apiVersion: networking.istio.io/v1beta1 kind: VirtualService metadata: labels: acme.backyards.banzaicloud.io/http-domain: "1270878147" acme.backyards.banzaicloud.io/http-token: "1101532839" acme.backyards.banzaicloud.io/http01-solver: "true" name: cm-acme-http-solver-nnpg2-tv22w namespace: istio-system spec: exportTo: - "*" gateways: - istio-system/cm-acme-http-solver-nnpg2-czvnv hosts: - frontpage.qahqab.backyards.banzaicloud.io http: - match: - uri: exact: /.well-known/acme-challenge/XMMsPcDx1KkqfG1DE6xsgjyoh9r697I9BXkgwnr_45s route: - destination: host: cm-acme-http-solver-rrg8c.istio-system.svc.cluster.local port: number: 8089
As you can see, these two resources describe the same
routing path as the
After a short while the item with port 80 and protocol HTTP will disappear, and a green checkmark will appear next to HTTPS. This signals that the certificate was issued and is being used for securing your domain:
Let's see if that's really the case:
$ curl -v https://frontpage.qahqab.backyards.banzaicloud.io ... * Server certificate: * subject: CN=frontpage.qahqab.backyards.banzaicloud.io * start date: Jul 14 10:42:43 2020 GMT * expire date: Oct 12 10:42:43 2020 GMT * subjectAltName: host "frontpage.qahqab.backyards.banzaicloud.io" matched cert's "frontpage.qahqab.backyards.banzaicloud.io" * issuer: C=US; O=Let's Encrypt; CN=Let's Encrypt Authority X3 * SSL certificate verify ok. ... < HTTP/2 404 < date: Tue, 14 Jul 2020 11:44:09 GMT < server: istio-envoy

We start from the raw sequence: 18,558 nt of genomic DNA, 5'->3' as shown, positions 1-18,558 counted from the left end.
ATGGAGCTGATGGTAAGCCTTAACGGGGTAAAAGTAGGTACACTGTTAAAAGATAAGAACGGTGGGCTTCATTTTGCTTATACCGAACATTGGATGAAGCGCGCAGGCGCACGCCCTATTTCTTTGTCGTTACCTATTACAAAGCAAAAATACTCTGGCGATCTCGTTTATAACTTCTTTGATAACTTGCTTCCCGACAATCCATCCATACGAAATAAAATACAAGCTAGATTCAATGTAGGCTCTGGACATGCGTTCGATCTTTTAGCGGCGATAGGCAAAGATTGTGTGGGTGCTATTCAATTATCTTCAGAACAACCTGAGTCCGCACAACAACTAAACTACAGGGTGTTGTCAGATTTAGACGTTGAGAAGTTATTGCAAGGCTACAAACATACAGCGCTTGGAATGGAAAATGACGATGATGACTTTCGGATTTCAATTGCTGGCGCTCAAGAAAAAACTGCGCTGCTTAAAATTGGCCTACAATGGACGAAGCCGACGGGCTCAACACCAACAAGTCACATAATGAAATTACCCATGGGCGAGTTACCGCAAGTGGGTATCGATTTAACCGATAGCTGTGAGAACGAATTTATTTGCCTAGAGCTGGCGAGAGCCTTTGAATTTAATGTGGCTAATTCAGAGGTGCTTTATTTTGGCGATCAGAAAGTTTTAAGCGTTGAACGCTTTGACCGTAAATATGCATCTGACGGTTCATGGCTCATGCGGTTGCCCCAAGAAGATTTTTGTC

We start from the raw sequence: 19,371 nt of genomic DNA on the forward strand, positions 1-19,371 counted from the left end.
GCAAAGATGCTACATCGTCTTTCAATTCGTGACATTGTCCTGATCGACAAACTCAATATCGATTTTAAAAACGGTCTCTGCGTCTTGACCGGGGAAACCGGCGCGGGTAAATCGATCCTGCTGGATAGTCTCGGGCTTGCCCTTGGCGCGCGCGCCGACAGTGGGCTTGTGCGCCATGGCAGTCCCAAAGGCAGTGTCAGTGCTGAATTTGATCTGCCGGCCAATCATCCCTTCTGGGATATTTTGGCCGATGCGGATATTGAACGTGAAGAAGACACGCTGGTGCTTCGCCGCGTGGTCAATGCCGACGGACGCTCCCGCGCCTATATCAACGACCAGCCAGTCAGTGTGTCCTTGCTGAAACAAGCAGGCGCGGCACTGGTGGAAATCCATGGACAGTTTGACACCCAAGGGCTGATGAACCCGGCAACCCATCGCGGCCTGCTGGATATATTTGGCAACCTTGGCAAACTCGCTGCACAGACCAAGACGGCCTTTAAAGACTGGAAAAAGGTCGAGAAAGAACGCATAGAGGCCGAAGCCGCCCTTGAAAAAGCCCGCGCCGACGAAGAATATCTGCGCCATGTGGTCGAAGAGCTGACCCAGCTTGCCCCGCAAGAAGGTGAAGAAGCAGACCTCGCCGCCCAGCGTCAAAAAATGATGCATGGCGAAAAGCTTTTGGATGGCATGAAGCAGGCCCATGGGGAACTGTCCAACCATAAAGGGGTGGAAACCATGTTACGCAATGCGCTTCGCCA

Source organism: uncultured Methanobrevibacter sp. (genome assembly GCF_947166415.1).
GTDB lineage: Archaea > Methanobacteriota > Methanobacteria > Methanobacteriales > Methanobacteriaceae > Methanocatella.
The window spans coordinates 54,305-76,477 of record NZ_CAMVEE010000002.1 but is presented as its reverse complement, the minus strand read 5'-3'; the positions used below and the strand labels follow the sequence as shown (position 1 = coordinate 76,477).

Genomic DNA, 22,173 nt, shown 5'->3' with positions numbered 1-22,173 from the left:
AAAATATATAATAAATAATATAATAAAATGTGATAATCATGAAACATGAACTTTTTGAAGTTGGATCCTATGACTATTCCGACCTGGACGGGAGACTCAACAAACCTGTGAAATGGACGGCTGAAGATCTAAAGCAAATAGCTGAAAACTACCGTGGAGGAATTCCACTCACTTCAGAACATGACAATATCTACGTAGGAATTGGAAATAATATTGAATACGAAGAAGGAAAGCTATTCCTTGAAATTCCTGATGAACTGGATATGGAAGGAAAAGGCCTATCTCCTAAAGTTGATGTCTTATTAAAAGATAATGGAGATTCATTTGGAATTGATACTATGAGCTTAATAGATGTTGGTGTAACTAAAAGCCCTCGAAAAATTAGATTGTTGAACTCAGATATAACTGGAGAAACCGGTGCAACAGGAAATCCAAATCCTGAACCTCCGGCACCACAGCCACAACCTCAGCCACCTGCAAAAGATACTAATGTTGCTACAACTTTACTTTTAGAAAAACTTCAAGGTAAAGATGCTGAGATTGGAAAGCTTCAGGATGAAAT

As you can see, the connection is secured with a certificate
from Let's Encrypt. Did you notice that 404, though? That's
because we haven't set up any routing yet. We can do that
now, so head over to the
routes tab, click
create new in
the upper right corner and fill in the fields. At the very
least, the gateway, host and port number need to be filled
in, but, depending on your requirements, you might want to
specify other values and settings, too.
When you're ready, click
Create. Now that routing is set
up for our demo service, let's see if it works:
$ curl https://frontpage.qahqab.backyards.banzaicloud.io frontpage
You can also try it in your browser to inspect the certificate more easily.
As we have seen in this blog post, while cert-manager doesn't directly support Istio, it's possible to make it work. And with Backyards, it's not only possible but seamless, too.